Friday, June 17, 2011



Way :
Ahmedabad - 102 KM
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Historically named as Stambhtirth, and later as Khambhat, this port city is on the shores of the sea in southern edge of Kheda district. It is said that the ancient city is buried by now. Ancient texts and travel accounts of foreign visitors describe this city and its glory in no uncertain terms. In the histOlical peliod, duling the Solanki rule, especially during the reign of Siddharaj Jaisinh, its development was spectacular. Acharya Hemchandra also lived here. It was here that the handwlitten manuscripts were secretly maintained. Even today there are many such collections and libraries of handwritten manuscripts in Khambhat. When Emperor Jahangir wanted to look at the sea, he chose to stay at Khambhat, where he reached in a bullock cart.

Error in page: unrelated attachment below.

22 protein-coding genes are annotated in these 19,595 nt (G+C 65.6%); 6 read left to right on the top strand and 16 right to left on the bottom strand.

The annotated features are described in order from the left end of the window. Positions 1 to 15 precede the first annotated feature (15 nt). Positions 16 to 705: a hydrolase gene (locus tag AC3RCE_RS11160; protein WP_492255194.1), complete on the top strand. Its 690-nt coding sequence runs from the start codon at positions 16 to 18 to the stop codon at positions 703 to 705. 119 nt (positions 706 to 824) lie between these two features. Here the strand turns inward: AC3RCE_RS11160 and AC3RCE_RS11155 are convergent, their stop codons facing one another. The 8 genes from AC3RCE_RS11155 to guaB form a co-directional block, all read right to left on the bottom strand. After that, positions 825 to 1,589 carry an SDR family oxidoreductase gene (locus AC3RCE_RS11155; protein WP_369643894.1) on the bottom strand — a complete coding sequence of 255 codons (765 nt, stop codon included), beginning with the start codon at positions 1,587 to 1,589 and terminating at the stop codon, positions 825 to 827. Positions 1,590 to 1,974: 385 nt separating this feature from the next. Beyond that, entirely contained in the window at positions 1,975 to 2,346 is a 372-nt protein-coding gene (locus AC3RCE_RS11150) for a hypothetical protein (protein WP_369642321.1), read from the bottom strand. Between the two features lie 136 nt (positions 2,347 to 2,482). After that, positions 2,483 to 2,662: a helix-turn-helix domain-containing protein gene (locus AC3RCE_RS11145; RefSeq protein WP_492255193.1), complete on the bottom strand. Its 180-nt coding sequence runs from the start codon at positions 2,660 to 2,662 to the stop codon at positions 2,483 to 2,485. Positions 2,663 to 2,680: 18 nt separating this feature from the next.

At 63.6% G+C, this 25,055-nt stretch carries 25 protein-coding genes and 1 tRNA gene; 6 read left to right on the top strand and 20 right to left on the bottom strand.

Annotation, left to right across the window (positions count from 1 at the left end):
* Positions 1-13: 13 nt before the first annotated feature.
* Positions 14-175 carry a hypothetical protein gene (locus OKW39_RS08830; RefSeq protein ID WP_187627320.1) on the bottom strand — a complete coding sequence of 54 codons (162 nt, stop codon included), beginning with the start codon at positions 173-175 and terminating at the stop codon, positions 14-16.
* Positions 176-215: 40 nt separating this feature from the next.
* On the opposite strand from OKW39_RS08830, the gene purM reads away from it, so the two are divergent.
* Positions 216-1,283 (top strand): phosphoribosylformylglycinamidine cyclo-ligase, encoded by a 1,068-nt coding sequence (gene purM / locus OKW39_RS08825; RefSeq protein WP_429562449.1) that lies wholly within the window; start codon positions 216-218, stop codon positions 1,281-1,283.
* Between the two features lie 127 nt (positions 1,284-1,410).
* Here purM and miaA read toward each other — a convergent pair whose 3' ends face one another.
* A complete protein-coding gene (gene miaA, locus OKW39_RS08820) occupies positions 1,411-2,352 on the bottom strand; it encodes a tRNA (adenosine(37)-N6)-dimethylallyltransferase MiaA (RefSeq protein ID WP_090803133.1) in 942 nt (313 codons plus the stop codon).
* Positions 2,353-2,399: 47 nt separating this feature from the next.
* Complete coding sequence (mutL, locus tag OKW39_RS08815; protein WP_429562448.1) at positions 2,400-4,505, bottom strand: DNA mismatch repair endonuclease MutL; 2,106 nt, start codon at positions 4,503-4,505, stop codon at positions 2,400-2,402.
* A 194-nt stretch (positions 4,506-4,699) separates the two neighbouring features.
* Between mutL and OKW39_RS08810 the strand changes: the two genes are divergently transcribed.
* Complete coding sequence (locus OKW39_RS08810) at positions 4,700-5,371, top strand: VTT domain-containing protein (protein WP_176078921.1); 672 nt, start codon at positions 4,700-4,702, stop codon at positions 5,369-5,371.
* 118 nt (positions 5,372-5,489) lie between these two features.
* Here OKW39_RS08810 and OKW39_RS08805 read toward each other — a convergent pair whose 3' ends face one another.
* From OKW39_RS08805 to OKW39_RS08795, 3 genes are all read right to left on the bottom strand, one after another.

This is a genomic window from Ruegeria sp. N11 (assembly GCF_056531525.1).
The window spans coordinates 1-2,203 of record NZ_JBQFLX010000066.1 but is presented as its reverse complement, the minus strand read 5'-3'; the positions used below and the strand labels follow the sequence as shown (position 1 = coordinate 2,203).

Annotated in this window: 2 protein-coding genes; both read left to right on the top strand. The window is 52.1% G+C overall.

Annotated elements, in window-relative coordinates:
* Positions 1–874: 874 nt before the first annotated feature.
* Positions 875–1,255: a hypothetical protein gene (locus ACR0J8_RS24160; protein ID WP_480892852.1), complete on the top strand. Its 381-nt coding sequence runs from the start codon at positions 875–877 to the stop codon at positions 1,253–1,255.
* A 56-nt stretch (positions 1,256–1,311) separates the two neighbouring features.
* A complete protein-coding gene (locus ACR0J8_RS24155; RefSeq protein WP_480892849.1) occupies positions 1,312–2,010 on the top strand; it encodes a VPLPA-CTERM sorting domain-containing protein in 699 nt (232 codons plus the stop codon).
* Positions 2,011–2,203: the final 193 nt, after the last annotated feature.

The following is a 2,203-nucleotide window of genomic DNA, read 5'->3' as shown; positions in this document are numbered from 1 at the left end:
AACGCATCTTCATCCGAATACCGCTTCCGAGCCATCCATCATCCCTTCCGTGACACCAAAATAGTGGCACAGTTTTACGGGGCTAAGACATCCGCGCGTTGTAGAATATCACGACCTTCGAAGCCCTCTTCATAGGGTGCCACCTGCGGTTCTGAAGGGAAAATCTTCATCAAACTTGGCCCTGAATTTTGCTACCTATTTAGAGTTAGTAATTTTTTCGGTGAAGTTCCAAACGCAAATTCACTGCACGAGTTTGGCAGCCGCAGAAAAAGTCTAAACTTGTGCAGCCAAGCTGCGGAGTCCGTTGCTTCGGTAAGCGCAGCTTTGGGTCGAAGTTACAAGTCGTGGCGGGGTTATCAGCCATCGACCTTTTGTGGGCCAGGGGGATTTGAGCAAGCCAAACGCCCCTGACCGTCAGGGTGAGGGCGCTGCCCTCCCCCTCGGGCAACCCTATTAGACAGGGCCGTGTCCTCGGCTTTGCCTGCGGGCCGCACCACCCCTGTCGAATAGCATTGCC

Khambhat is no doubt an ancient city, but we do not get to see much of its old structures. Yes, it has an old Jumma Masjid and a palace or Darbargadh built in Mughal style nearby. About 2 Y2 km away is 'Vadvali Vav' with a Sanskrit inscription that tells us that it was built in the Bhadarva month of V.S.1539, and it seems that it was built during the reign of Muhammad Begda. Near Khambhat is a city called 'Nagra' and here the old city remains are seen. Situated on a high mound, may be under it lay the remains of the ancient city of Khambhat. It seems that these are spread over 2 to 3 km area around this mound. There are only 3 images of. Lord Brahma in the entire India, and one of them is here. Also, we can see 2 m. tall image of the Sun god in Jayaditya temple. In Koteshvar Mahadev temple we find beautiful images of Sarasvati, the Goddess' of Learning, and also an image of Lord Buddha in blue stone. The 'Kaka ni Kabar', about 5 km away from Khambhat, is a place of worship of the Bohra community. In modern times, Ranchhodlal Chhotalal made it famous as he brought his cotton mill machinery from England here and took it in a bullock cart to Ahmedabad to pioneer the mill industry there.

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